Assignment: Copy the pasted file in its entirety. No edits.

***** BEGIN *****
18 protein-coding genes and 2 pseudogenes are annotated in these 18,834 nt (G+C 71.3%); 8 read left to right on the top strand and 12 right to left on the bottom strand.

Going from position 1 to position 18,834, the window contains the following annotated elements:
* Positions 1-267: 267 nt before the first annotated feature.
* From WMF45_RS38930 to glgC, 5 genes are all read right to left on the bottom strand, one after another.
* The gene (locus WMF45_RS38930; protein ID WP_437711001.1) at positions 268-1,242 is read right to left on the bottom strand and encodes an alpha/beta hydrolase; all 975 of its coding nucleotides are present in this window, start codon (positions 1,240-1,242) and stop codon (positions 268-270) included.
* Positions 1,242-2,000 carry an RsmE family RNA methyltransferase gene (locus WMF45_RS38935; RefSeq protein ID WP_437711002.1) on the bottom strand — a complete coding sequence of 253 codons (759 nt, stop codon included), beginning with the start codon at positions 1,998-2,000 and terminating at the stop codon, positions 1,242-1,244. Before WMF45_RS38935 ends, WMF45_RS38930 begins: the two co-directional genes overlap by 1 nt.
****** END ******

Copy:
18 protein-coding genes and 2 pseudogenes are annotated in these 18,834 nt (G+C 71.3%); 8 read left to right on the top strand and 12 right to left on the bottom strand.

Going from position 1 to position 18,834, the window contains the following annotated elements:
* Positions 1-267: 267 nt before the first annotated feature.
* From WMF45_RS38930 to glgC, 5 genes are all read right to left on the bottom strand, one after another.
* The gene (locus WMF45_RS38930; protein ID WP_437711001.1) at positions 268-1,242 is read right to left on the bottom strand and encodes an alpha/beta hydrolase; all 975 of its coding nucleotides are present in this window, start codon (positions 1,240-1,242) and stop codon (positions 268-270) included.
* Positions 1,242-2,000 carry an RsmE family RNA methyltransferase gene (locus WMF45_RS38935; RefSeq protein ID WP_437711002.1) on the bottom strand — a complete coding sequence of 253 codons (759 nt, stop codon included), beginning with the start codon at positions 1,998-2,000 and terminating at the stop codon, positions 1,242-1,244. Before WMF45_RS38935 ends, WMF45_RS38930 begins: the two co-directional genes overlap by 1 nt.